WASHINGTON D.C. – The “significant improvement” in Greek-U.S. relations these past few years was noted by speakers who took part in a relevant discussion within the framework of the 3rd Greek-American business conference in Washington. The conference was organised by the Hellenic American Heritage Council which promotes stronger relations between the United Strates and Greece in the commercial, cultural and defense sectors.
Former U.S. ambassador to the United Nations and leading member of the Democrats on foreign policy issues Richard Holbrooke termed as significant Greece’s support of Turkey’s European prospects, stressing that Turkey today is a country in the front line of Europe, as was Germany after World War II.
On the Cyprus issue, he underlined that the partition is unacceptable, but that he was amazed at the high percentage of Greek Cypriots who voted against UN Secretar-General Kofi Annan’s plan for a settlement of the Cyprus problem in a referendum on April 24.
On his part, U.S. Ambassador to Athens Thomas Miller said that the priority of the U.S. Embassy constitutes the safe holding of the Olympic Games, with particular attention to international terrorism, and that the American government is offering every possible help to the Greek authorities, which have the responsibility for the security of the Olympic Games. Miller noted that bilateral relations today are based on firmer foundations than 20 years ago. He said the entire country has concentrated its attention on the success and safe holding of the Olympic Games and praised the works and the security infrastructure which will remain as a heritage to Greece after the Games, adding that a unique opportunity is offered to the country to show its modern image to the world.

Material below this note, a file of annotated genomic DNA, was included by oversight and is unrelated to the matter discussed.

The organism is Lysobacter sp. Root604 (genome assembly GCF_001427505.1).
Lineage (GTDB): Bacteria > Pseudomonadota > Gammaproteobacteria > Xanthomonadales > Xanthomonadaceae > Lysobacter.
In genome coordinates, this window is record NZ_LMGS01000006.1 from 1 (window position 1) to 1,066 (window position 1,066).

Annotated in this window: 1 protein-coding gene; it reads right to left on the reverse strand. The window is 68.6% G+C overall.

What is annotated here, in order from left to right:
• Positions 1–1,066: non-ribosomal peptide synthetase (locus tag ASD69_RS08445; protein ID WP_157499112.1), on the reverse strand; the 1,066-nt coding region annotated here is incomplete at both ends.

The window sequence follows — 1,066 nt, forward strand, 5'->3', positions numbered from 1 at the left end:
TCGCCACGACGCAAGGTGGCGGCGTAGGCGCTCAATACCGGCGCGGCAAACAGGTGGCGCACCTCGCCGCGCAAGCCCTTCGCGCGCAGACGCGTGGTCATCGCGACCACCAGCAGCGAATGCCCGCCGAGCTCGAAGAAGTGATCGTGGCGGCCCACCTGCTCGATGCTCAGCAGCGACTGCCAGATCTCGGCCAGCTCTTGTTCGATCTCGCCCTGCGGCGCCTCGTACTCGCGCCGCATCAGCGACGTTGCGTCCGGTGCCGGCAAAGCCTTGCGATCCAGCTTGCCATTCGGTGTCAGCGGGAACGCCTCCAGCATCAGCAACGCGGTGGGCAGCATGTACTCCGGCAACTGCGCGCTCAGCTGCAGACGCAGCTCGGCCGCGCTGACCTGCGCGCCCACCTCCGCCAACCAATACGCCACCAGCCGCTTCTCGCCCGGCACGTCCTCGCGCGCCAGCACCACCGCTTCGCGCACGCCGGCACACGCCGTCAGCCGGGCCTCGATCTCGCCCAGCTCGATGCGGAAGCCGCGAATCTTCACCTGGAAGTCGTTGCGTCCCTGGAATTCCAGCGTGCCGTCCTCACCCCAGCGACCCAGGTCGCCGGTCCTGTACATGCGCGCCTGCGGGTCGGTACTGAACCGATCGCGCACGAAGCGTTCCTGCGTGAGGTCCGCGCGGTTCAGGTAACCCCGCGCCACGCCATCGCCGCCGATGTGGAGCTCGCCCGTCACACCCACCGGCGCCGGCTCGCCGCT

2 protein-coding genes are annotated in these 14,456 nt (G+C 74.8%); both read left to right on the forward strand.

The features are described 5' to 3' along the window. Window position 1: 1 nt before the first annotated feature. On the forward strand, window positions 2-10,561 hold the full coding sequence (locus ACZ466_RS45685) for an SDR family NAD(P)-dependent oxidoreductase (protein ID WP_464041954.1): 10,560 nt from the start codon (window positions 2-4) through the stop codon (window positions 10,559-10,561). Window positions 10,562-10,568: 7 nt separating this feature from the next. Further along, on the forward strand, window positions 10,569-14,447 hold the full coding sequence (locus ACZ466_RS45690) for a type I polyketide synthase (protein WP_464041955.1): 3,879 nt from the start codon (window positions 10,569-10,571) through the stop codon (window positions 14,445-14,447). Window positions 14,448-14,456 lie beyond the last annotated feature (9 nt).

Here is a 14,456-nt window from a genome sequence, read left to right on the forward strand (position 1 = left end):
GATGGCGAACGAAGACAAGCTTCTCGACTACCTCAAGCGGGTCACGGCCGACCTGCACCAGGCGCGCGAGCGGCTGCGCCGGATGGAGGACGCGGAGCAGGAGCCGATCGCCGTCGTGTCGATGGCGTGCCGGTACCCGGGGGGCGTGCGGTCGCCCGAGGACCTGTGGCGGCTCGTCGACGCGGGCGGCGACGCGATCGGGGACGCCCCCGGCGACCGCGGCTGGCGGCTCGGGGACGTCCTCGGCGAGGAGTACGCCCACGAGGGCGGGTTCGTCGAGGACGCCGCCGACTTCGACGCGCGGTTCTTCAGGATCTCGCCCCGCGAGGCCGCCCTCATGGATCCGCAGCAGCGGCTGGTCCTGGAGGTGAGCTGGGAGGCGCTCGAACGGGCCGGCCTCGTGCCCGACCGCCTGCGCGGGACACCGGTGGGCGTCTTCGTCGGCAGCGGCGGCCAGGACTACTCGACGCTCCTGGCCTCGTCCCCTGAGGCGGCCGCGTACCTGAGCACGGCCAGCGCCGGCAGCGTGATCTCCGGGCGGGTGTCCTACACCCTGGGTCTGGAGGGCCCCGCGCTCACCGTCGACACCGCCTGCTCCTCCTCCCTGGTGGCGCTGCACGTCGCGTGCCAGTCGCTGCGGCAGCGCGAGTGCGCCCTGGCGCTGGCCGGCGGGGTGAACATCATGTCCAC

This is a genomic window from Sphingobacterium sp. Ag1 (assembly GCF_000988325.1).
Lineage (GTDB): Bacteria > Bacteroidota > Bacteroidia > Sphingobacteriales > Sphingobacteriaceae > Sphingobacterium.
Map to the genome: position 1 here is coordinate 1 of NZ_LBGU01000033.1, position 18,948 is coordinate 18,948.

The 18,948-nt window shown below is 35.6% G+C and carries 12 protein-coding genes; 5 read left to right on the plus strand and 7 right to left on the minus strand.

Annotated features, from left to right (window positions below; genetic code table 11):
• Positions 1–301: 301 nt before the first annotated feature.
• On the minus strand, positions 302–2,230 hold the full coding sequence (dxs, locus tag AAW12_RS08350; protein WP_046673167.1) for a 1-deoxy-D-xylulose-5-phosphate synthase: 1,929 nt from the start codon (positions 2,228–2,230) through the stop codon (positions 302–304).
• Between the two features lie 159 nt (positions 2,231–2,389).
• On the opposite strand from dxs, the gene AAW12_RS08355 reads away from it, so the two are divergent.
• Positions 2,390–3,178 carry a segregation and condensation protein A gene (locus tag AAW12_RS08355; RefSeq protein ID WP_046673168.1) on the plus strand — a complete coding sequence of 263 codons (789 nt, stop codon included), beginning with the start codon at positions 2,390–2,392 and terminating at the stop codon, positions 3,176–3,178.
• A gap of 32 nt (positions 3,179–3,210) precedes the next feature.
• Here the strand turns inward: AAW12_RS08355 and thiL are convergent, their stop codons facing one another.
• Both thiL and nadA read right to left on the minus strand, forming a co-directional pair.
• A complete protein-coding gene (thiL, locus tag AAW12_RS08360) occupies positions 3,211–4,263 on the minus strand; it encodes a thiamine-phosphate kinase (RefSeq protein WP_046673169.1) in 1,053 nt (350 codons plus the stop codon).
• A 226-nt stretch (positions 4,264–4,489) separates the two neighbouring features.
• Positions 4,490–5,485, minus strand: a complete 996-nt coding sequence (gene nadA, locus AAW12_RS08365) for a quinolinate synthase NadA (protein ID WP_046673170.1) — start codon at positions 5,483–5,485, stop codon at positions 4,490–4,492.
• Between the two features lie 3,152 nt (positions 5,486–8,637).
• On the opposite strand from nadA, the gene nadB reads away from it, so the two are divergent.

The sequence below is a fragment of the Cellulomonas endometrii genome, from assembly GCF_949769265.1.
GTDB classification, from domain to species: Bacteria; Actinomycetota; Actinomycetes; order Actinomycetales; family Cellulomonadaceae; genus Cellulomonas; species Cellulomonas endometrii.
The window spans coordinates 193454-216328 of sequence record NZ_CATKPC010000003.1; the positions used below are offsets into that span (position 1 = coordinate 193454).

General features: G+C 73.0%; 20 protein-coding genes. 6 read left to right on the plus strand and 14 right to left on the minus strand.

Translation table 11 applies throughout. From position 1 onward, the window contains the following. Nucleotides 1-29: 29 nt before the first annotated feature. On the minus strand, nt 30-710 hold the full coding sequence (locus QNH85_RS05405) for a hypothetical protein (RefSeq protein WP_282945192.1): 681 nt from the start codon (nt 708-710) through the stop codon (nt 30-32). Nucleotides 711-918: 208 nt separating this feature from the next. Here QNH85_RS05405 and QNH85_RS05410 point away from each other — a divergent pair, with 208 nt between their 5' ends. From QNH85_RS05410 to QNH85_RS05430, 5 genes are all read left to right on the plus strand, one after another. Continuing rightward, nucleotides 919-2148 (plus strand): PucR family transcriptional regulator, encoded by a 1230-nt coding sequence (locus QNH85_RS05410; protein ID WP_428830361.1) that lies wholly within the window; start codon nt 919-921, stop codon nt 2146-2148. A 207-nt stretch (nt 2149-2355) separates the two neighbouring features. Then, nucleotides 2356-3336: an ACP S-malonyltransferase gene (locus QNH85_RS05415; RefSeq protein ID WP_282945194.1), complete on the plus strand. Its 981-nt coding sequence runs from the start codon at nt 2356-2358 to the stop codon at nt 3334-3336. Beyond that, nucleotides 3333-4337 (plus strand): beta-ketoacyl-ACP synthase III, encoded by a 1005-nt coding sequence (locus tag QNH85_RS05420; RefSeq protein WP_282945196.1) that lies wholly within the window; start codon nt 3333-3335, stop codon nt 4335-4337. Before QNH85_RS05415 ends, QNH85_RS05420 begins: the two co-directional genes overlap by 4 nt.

Greek Ambassador to Washington George Savvaidis referred to the healthy, mature and mutually beneficial bilateral relatiions which are based on common values and historic alliances.
Athens Mayor Dora Bakoyanni explained the purpose of her visits to cities around the world as an attempt to promote Athens, Greece and the Olympic Games as they return to their birthplace, during a speech she gave at the Greek embassy in Washington DC on Wednesday, hosted by the Greek Ambassador to Washington George Savvaidis.
“In an uncertain world, Athens will be the safest city [during the Games],” Bakoyanni reiterated, assuring attendees that Greece has made great efforts to ensure that the Athens Games are the safest possible.
The Greek ambassador praised Bakoyanni’s efforts and emphasized that following the changes Athens has undergone, the Greek capital is now a much more livable city.
MEETINGS OF THE MAYOR
Athens Mayor Dora Bakoyannis secured US Deputy Secretary of State Richard L. Armitage’s vote of confidence in Washington. Deputy Secretary Armitage expressed appreciation for Greece’s close cooperation with international efforts to make sure visitors enjoy a safe Olympic Games.
“Greece has dedicated tremendous resources to securing the Games and through hard, determined effort, has made very good progress. We will continue to work with Greek security authorities now and throughout the Games.”
“We share the same views with Mr Armitage, namely that Greece is doing all it can in its preparations for the Games, and that all the requirements are being met to ensure safe and successful Olympics,” the Mayor said.
The Mayor also met with Assistant to the President and Homeland Security Advisor, Frances Townsend. Following their meeting the Mayor said: “I believe the American people are very much aware of the hard work that has gone into preparing secure Olympic Games.”
Mayor Bakoyannis expressed her deepest condolences for the death of former US President Ronald Reagan before addressing policy-makers, lawmakers, military officials, scholars, business leaders and journalists at the “Countdown to the Athens Olympics” event held yesterday at the Western Policy Center.
“Two words best described him: statesman and man. Ronald Reagan changed the world without firing a shot, as Margaret Thatcher so rightly puts it. He was non-collectivist, steady, friendly but firm.”
The Mayor visited Capitol Hill, where she met with Henry Hyde, Chairman of the Committee on International Relations, members of Congress and of the George Bush administration as well as with senators Paul Sarbanes, John Sununu and Gordon Smith.